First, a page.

There are plenty of shows about life in Washington, DC, but they primarily revolve around the White House, Congress, the spy-type agencies, and all the intrigues therein. The occasional scene of Olivia Pope drinking red wine on a white couch wearing white cashmere does not represent the life of the average Washingtonian. Native Gardens, the new play by Karen Zacarias now showing at Arena Stage, does.
It’s refreshing to see a story about the domestic existence of people who live and raise kids in Washington. The play is quite literally “behind the scenes,” focusing on two backyards in a tony unnamed burg evocative of Georgetown. Scenic Designer Joseph Tilford’s set beautifully engages the audience before a word is spoken. Older, starchy, Republican residents, Virginia (Sally Wingert) and Frank (Steve Hendrickson) Butley own the patch to the right (see what they did there??). This square gem is manicured perfection, Frank’s peony profusion a contender for local Best Garden . . . if only those meddling kids don’t mess it up. New kids on the block are Chilean lawyer Pablo (Dan Domingues) and very pregnant Mexican-American wife Tania (Jacqueline Correa), a doctoral student with a passion for native gardening. Their house falls squarely into the “fixer upper” category, the yard a scrabbly dirt patch with potential.
Yeah, Zacarias did that. Try not to think about how much more interesting the story might have been if the old rich folks had been Latino and the young kids Republican. Predictably, Frank loves precise landscaping, pesticides, and non-native “pretty plants.” Tania hankers for an organic, native garden to boost bug proliferation. Gardening philosophies aren’t the only differences, and cultural jokes abound. Blake Robison directs with a situation-comedy tempo. The neighbors hug. The neighbors clash. They misunderstand. They roll their eyes. There are antics. Scott W. Edwards’soundtrack adds punchlines to the action on stage with humorous lyrics.
Let’s put aside the suspension of disbelief required to accept that one can by fiat shift a property line and build a new fence in an historic DC neighborhood without months and months of permit applications, ANC hearings, and petitions (writer falls on ground guffawing), and go with the heart of the plot: A border dispute. Pablo impetuously invites his entire firm to a barbecue in furtherance of his partnership dreams. This accelerates yard renovation, including replacement of an ugly chain link fence with a more attractive boundary. The Butleys rejoice! After all, fences make good neighbors. The fence, however, isn’t the problem. The location is. A surveyor’s assessment reveals that the Butleys have encroached on two feet of the Del Valles’ property. Yep. A white land grab from the brown skinned owners.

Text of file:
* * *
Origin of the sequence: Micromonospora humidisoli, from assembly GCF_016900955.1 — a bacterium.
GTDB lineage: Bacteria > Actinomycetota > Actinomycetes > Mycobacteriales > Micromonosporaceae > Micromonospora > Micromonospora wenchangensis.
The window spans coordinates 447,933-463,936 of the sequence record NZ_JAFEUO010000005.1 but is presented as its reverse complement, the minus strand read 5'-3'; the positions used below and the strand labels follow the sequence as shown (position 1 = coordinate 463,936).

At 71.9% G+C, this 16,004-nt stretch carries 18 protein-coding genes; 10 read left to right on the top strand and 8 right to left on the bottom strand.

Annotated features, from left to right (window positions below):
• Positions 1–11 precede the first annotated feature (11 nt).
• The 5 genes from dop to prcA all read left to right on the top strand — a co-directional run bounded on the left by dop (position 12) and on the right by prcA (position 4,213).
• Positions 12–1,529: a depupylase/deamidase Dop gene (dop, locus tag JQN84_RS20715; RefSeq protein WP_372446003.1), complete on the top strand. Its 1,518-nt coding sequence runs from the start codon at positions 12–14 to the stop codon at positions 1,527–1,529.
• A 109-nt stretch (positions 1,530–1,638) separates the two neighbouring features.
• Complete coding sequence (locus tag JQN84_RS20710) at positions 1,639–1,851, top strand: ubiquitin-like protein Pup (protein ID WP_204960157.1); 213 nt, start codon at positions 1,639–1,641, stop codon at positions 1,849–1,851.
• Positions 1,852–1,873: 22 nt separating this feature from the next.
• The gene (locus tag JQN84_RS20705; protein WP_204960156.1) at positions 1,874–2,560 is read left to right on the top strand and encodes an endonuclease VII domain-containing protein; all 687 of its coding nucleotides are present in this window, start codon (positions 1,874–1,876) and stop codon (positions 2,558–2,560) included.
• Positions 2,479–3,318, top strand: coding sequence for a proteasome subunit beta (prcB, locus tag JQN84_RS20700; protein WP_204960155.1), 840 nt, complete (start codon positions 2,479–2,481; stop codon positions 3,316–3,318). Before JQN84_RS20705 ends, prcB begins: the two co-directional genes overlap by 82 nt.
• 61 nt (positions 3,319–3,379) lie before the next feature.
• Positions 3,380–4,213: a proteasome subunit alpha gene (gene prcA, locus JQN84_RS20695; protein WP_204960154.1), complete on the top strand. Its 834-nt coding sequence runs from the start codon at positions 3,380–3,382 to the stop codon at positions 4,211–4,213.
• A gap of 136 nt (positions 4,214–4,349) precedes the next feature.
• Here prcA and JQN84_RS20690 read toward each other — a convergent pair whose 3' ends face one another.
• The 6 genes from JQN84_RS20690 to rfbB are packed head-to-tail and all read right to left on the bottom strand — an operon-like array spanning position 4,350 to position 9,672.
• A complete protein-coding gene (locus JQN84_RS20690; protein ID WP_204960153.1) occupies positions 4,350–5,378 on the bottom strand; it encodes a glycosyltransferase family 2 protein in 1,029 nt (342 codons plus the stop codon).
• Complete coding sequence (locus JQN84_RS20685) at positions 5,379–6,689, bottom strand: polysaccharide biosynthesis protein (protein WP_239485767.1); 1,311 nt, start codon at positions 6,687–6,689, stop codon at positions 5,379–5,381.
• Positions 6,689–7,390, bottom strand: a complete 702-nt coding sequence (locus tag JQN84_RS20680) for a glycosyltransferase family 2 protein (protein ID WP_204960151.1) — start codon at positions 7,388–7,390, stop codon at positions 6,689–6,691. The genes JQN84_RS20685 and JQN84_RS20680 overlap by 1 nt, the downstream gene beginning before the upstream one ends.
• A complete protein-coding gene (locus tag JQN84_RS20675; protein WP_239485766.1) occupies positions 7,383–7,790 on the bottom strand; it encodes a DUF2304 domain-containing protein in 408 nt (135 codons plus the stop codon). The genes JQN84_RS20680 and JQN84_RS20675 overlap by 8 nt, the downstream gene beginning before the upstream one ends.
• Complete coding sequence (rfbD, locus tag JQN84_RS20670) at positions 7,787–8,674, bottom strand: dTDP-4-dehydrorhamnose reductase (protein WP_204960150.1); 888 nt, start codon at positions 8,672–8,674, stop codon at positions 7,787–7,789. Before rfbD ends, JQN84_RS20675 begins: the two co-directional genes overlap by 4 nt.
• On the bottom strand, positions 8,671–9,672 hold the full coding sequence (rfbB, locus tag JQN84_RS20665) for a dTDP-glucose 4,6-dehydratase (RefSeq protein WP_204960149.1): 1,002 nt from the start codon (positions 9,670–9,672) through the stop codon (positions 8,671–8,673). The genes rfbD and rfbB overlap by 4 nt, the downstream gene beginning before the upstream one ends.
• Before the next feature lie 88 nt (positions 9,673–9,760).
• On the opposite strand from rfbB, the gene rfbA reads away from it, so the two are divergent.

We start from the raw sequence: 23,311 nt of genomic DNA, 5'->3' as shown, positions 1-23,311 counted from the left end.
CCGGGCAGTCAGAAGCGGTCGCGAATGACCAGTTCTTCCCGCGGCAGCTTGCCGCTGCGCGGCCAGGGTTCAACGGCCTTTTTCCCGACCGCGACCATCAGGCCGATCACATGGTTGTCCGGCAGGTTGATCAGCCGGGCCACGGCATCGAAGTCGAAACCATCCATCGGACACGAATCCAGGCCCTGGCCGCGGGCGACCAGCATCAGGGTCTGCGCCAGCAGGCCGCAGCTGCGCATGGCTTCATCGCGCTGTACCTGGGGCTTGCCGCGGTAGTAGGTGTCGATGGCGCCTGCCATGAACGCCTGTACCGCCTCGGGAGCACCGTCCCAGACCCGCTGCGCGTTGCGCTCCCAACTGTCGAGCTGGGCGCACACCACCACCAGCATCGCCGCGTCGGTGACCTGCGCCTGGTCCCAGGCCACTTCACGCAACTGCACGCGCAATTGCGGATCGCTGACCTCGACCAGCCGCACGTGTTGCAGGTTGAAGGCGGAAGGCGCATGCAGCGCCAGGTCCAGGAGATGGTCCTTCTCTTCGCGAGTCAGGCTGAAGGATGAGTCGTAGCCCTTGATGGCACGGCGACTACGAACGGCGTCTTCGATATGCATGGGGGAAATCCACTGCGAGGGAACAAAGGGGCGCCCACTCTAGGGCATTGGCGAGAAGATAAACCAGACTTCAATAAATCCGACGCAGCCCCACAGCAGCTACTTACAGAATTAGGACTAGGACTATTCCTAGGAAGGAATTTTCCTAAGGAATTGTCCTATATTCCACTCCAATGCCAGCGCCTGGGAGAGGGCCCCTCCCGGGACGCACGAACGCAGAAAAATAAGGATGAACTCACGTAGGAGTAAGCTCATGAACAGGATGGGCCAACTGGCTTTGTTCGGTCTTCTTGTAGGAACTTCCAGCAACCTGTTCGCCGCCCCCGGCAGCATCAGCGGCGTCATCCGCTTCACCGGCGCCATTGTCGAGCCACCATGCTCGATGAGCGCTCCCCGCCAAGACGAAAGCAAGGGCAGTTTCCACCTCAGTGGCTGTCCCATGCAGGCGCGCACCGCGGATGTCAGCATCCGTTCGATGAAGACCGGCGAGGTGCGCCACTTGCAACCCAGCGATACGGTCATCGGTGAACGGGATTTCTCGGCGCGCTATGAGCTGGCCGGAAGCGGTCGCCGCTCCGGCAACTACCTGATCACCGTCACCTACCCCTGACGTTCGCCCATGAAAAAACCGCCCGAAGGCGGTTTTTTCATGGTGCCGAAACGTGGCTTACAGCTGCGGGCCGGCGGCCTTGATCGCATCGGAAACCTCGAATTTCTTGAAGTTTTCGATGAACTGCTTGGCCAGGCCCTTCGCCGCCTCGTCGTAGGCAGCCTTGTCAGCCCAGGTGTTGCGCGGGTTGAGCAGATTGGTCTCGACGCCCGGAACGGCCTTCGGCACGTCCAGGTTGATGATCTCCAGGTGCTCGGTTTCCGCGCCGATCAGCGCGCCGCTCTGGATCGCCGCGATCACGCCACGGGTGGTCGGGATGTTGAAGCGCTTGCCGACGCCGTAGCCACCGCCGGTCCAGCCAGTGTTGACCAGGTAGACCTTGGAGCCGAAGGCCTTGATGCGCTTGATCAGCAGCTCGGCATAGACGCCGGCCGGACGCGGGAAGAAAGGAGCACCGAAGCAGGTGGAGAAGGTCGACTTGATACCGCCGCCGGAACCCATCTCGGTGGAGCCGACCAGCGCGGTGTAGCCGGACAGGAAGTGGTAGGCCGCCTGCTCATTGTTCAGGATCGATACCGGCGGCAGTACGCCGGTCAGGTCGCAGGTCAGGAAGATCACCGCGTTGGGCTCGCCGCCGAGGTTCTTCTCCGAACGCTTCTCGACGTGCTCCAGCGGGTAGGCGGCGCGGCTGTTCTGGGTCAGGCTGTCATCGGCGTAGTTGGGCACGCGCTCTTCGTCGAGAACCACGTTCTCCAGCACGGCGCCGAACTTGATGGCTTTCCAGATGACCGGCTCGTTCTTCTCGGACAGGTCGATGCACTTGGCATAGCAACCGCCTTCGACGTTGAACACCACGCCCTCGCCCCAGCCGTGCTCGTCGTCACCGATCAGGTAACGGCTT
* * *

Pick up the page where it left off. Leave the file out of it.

Here’s the thing – this isn’t a story we haven’t seen before. There’s nothing unfamiliar about the tropes. But that’s okay. In a world darkening with North Korean threats, hurricane induced mass suffering, and an international refugee crisis, it feels good to laugh. And, when it comes to challenging white privilege, it’s okay to be a little repetitive. Isn’t obliviousness the hallmark of white privilege?
All the actors were strong. Domingues’ nuanced Pablo stole the show, but his character – a wealthy Chilean disowned into a partnership-ladder climbing immigrant in a white-shoe American firm (not to mention appeasing a hot-tempered, pregnant wife) – gave him much to work with. Wingert also stood out as Virginia, a complex soup of hardscrabble Polish-American, become gender-pioneering engineer, become genteel Georgetown doyenne. Correa and Hendrickson did the best they could, but Tania and Fred were more prototypical and less nuanced.
Without spoiling the plot, when the duress reaches its zenith, with chainsaws roaring toward catastrophe, humanity punches through. Though the ending may be a little immaculate, with all loose ends happily tied, the characters acknowledge that it could have turned out differently. While disappointing to have the finale delivered in epilogue form, rather than shown, it’s satisfying to tick off all the “awwwws.”
Zacarias observed after the show that “comedy comes from a place of great seriousness.” Neighbors battling neighbors isn’t really funny, and isn’t really fictional. Zacarias manages to take a conflict microcosmically representative of a divided nation, and rather than dumping the audience into depression over the insurmountability of our differences, delivers hope. The DC-based play can be adapted to any backyard, anywhere in America. In an era of increasing divisiveness, it’s nice to see neighbors resolving conflict, with some great one-liners to boot. I’ll take my happy ending, with whipped cream and a cherry on top.
Native Garden is playing at Arena Stage at the Mead Center for American Theater through October 22, 2017 (1101 Sixth St. SW, Washington DC 20024). Running time: 90 minutes, with no intermission. For information or tickets call202-488-3300 or click here.
Photo Credit: Dan Norman/Guthrie Theater